US, Taiwan sign trade deal over China’s opposition

WASHINGTON (AP) — The United States on Thursday signed a trade deal with Taiwan despite opposition from China, which claims the self-governing island democracy as part of its territory.

The two governments say the US-Taiwanese 21st Century Trade Initiative will strengthen trade relations by improving customs, investment and other regulations.

The measure was signed by employees of unofficial entities that maintain relations between the United States and Taiwan, a center of the high-tech industry. They do not have formal diplomatic relations but maintain unofficial relations and have billions of dollars in annual trade.

The agreement aims to “strengthen and deepen economic and trade relations,” the office of the U.S. Trade Representative said in a statement. USTR Congresswoman Sarah Bianchi attended the signing.

The Chinese government has accused Washington of violating Taiwan’s status agreements and demanded that the US government cease all official contact with the island’s elected government.

Taiwan and China separated in 1949 after a civil war. The island was never part of the People’s Republic of China, but the mainland’s ruling Communist Party says it is compelled to unite with China, by force if necessary.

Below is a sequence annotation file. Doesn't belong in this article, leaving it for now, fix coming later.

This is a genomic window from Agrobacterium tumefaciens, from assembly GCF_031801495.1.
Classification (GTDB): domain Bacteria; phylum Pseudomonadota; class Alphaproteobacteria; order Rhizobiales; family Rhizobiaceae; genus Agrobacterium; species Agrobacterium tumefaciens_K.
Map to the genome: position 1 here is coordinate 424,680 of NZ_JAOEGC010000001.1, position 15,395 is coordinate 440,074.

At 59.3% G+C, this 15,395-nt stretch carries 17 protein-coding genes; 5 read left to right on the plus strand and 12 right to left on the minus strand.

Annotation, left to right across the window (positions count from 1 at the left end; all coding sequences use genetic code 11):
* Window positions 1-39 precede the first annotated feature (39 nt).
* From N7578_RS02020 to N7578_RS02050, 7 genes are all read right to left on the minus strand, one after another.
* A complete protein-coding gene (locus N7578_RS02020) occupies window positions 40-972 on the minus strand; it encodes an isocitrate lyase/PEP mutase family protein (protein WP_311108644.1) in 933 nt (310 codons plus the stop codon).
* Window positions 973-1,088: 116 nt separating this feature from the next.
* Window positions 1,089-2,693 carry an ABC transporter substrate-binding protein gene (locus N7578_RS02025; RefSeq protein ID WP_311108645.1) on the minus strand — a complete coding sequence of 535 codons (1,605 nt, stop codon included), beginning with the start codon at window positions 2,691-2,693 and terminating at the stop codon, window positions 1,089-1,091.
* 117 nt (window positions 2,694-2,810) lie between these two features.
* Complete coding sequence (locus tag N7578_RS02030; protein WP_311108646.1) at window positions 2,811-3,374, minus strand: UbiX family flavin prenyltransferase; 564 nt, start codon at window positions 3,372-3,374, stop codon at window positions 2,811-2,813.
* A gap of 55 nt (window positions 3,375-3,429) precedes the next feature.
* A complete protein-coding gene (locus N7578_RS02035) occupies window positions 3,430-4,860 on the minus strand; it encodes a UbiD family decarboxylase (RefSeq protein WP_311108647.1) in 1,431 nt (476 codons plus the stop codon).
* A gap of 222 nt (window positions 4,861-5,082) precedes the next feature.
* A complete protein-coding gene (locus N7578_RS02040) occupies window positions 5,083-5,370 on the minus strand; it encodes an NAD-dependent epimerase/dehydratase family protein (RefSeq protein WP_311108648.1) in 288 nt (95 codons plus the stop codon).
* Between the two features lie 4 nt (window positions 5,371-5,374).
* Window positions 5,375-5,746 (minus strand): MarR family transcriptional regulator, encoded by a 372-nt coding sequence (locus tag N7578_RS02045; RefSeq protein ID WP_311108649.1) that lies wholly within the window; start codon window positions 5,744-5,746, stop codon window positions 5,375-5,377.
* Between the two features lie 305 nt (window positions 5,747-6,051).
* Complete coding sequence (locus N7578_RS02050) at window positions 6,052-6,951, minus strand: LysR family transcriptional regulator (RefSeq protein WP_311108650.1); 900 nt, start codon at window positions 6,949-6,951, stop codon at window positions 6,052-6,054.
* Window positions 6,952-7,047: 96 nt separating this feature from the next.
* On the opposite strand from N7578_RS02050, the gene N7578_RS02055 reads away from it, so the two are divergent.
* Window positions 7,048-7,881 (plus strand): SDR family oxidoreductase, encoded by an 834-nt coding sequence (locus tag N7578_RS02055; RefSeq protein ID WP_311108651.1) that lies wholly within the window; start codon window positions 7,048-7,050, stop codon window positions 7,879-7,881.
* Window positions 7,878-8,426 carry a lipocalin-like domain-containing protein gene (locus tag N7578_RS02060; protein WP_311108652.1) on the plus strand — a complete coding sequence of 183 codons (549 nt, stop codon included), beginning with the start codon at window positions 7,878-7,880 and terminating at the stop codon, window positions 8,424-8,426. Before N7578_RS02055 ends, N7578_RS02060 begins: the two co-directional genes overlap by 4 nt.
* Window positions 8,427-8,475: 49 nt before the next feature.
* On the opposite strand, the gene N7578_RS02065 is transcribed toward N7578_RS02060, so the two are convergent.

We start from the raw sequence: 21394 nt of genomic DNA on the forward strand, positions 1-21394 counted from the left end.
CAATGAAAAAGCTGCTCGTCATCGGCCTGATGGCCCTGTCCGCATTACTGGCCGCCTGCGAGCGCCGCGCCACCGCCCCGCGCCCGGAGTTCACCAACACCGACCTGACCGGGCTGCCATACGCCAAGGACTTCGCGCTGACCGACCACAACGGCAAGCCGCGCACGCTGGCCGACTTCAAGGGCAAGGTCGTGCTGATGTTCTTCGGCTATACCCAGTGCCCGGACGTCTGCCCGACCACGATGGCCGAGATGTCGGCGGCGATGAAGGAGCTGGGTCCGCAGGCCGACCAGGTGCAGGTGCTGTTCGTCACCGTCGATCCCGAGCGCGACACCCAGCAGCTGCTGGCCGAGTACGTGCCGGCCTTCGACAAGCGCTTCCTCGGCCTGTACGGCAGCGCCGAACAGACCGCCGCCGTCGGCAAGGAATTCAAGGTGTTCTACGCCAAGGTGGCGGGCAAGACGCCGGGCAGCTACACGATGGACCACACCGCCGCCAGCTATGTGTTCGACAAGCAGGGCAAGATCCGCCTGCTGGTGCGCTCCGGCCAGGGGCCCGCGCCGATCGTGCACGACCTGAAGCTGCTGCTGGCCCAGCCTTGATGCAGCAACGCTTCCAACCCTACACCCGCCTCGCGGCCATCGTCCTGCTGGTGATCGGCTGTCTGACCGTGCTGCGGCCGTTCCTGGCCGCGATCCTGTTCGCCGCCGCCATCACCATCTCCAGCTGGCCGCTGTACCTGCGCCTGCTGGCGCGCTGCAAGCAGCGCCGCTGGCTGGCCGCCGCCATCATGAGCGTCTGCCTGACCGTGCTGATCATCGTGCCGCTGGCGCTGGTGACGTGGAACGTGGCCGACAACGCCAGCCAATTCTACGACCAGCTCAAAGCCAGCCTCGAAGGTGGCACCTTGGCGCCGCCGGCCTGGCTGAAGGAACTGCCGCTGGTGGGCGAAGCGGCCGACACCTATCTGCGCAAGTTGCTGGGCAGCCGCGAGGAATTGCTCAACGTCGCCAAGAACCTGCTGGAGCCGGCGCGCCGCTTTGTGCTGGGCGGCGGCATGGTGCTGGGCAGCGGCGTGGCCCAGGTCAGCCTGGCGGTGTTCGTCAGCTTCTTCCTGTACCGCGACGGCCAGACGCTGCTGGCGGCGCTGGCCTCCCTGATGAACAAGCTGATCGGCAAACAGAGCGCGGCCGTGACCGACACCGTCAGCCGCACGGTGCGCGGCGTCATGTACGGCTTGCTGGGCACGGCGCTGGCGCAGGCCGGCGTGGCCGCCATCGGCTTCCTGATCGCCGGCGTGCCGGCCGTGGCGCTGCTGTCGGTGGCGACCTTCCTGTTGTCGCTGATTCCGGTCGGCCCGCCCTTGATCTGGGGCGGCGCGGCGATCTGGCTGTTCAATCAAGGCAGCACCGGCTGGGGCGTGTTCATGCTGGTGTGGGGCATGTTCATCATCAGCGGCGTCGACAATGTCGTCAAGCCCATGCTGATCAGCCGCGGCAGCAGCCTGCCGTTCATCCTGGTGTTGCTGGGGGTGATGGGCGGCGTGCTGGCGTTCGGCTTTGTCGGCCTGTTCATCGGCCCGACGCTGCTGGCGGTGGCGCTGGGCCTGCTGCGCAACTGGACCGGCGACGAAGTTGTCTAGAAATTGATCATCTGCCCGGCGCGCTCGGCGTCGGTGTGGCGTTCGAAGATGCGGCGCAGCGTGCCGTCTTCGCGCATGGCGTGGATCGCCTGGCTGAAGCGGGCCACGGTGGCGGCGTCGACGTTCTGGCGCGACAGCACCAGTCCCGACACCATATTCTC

Chinese leader Xi Jinping’s government has stepped up efforts to intimidate Taiwan by flying fighter jets and bombers near the island. American and European politicians have traveled to Taiwan to show their support for its elected government.

“The United States should stop all forms of official exchanges with Taiwan” and “refrain from sending the wrong signals to the secessionist forces of ‘Taiwan independence,'” a spokesperson for the Chinese Ministry of Foreign Affairs said. Foreign Affairs, Mao Ning.


Office of the United States Trade Representative:

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